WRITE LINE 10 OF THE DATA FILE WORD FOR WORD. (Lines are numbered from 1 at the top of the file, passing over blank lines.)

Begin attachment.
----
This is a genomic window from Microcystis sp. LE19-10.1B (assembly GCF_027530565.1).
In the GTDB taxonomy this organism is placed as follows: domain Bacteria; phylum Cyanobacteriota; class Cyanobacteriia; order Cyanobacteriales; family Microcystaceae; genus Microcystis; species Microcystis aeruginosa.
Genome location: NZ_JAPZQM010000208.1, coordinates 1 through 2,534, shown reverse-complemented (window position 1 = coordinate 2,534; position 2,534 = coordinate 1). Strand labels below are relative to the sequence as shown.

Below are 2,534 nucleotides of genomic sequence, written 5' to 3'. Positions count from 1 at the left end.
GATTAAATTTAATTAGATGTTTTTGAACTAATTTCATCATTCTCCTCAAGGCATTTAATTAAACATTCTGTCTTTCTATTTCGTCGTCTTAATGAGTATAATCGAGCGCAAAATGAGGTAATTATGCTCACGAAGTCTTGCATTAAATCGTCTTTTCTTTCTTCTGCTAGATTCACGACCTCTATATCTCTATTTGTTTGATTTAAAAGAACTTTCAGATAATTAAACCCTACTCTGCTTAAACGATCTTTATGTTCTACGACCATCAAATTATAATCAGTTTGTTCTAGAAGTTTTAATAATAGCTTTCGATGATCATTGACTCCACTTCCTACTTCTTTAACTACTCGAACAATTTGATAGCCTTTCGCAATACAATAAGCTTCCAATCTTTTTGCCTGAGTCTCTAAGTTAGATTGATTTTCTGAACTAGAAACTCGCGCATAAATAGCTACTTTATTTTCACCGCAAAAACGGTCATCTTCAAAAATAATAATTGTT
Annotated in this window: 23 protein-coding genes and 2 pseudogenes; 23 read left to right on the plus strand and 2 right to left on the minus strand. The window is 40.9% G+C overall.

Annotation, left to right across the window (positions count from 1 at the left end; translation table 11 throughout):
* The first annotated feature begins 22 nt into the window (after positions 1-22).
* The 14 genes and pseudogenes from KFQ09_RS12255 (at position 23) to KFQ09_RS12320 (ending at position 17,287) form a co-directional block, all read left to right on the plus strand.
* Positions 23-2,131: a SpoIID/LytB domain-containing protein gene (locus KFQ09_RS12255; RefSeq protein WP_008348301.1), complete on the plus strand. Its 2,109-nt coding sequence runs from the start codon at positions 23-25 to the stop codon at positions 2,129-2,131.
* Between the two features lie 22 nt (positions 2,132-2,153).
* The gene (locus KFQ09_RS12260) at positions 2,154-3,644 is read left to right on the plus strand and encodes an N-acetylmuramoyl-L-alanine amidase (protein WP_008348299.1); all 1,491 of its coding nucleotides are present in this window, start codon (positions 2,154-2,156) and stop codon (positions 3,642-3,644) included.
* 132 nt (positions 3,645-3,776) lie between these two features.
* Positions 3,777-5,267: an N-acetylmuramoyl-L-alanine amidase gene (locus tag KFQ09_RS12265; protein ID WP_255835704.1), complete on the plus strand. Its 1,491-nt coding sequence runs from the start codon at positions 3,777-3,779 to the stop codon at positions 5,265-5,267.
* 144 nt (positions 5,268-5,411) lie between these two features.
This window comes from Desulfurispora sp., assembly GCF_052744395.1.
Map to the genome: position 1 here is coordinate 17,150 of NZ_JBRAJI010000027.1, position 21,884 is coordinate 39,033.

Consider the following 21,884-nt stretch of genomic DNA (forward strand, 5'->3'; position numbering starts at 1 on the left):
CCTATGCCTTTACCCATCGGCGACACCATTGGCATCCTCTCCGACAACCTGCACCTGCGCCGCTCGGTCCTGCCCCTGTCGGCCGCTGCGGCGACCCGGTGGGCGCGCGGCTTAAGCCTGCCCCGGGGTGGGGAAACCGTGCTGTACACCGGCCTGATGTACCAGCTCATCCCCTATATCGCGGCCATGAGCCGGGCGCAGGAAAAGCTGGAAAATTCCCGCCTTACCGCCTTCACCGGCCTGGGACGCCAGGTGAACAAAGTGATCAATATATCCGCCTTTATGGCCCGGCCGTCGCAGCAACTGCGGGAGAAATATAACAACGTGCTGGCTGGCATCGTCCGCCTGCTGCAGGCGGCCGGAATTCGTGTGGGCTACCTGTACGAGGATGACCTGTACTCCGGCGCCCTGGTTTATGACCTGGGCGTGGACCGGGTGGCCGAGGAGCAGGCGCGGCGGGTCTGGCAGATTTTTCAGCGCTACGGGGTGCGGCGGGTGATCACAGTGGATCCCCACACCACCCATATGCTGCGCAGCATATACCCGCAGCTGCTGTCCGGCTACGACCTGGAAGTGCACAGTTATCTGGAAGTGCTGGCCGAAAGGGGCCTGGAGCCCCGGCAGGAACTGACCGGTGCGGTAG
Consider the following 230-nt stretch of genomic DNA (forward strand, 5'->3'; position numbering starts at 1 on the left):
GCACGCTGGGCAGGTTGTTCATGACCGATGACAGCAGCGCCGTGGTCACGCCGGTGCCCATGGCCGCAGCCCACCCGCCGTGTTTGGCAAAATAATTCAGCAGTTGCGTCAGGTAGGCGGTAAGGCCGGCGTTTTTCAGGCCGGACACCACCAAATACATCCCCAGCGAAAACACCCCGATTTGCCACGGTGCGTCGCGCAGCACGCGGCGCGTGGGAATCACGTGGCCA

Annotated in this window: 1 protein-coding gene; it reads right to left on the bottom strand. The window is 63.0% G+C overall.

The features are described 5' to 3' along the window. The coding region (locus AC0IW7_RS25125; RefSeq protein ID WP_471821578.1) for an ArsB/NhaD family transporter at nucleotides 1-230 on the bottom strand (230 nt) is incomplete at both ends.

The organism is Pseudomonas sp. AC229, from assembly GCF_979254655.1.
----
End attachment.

* Positions 23-2,131: a SpoIID/LytB domain-containing protein gene (locus KFQ09_RS12255; RefSeq protein WP_008348301.1), complete on the plus strand. Its 2,109-nt coding sequence runs from the start codon at positions 23-25 to the stop codon at positions 2,129-2,131.